You’re looking at things like which new markets you want to enter, how large you want to grow, what new platforms or technologies you want to take advantage of, and what synergies do you want to establish with a potential acquirer.
I recommend using the Google system of Objectives & Key Results (OKR) for defining strategic goals. This model not only gives clear direction, it allows you to evaluate your performance at a strategic level during The Grand Retrospective.
This 1/3/5 year plan will set landmarks that you will drive towards with each product release. Every new feature should be looked at through the lens of achieving these goals. When we evaluate and prioritize our potential feature list, we want to choose the features that drive us towards our highest level goals, and not only which features will slightly tick up growth or revenue. This is the definition of strategy.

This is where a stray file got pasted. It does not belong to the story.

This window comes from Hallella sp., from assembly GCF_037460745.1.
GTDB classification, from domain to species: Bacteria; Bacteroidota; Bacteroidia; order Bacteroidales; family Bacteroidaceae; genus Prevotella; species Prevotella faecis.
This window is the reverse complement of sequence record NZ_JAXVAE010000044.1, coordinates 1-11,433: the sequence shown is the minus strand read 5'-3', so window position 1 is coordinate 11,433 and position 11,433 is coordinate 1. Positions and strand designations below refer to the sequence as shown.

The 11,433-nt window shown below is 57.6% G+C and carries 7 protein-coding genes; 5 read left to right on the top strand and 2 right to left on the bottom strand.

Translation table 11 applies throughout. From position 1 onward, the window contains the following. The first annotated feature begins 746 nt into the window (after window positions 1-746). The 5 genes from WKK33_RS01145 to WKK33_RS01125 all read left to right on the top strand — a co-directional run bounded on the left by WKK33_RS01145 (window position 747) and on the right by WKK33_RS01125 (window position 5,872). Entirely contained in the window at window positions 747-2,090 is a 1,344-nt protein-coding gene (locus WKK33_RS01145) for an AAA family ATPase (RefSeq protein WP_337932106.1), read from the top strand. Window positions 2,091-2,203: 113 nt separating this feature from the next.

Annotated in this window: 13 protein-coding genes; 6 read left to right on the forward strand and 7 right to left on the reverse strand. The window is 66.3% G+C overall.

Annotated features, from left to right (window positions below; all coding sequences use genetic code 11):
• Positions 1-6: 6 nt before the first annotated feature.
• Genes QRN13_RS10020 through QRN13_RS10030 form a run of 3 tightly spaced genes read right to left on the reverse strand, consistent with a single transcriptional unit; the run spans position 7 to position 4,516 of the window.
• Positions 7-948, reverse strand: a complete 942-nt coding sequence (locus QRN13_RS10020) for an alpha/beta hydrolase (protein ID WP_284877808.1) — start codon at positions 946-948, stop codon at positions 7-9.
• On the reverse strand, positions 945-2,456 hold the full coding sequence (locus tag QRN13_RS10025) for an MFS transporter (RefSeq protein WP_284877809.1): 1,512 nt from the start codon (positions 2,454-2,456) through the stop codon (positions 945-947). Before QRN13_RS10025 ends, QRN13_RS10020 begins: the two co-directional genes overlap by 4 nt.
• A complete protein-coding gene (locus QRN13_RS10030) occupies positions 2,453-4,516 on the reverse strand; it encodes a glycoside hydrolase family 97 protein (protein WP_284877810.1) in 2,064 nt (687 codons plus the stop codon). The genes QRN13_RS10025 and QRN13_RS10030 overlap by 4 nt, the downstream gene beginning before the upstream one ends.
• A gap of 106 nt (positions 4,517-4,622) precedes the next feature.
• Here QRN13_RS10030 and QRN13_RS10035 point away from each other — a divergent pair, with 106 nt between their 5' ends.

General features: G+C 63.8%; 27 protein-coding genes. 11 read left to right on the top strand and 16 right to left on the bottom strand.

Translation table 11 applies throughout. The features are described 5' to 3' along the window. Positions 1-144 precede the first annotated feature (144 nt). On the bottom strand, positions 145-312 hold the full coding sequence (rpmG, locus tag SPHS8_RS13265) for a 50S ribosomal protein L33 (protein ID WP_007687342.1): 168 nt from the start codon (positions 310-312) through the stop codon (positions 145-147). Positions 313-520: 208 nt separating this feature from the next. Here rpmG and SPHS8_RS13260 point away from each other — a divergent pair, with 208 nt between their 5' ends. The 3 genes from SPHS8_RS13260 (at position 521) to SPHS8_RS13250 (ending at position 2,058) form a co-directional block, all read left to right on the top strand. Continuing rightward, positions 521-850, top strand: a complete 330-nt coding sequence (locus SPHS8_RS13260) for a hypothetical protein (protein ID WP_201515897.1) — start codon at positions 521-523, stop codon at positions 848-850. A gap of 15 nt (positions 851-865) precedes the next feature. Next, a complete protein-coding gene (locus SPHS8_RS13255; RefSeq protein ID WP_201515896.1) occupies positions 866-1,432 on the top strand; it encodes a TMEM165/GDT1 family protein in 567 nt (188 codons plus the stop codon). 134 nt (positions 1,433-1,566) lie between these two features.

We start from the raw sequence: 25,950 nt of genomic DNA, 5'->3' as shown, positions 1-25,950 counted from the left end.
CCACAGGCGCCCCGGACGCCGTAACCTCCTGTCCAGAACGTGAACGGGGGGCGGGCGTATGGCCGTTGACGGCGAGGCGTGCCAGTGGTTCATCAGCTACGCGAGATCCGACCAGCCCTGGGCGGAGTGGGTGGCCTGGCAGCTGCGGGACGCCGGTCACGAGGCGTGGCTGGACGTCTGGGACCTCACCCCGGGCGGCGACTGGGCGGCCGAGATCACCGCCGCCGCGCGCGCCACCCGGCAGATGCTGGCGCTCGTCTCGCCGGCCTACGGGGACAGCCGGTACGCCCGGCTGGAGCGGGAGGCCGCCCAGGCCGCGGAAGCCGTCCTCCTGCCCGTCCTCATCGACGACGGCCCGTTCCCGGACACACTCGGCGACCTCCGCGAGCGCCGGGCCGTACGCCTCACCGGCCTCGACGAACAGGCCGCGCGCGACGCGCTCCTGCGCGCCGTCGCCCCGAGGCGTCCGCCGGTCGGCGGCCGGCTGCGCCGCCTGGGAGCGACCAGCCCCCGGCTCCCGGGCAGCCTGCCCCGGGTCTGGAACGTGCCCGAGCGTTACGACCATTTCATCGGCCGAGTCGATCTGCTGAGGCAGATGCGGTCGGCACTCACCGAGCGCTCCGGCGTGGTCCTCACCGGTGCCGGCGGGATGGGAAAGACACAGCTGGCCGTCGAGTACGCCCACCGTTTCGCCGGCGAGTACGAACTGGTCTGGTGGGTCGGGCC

Step Three: Idea Capture
All of the sources I listed in Step One help to inform you what features you could implement to achieve your goals. We want to make sure that we aren’t filtering or drowning out any one of these critical channels: direct user feedback, internal experts in your organization, and industry trends. Assuming you’re starting from scratch, you should capture at least the top 10 ideas for new features or improvements from each of these channels independently. To do this you may have to engage in some new programs or implement some new tools.
There are three main ways of gathering user feedback:
Ask them — Asking them directly captures their intentions and emotional state. Engage your users in focus groups, interviews, and surveys. Try to understand their perspective and pain points when using your product. Collaborate with them on conceptualizing ways to improve.
Observe them — Watching them use your product shows you their actual behavior. Engage them in usability testing, user testing videos through services like Usertesting.com, and monitor sessions with tools like AppSee.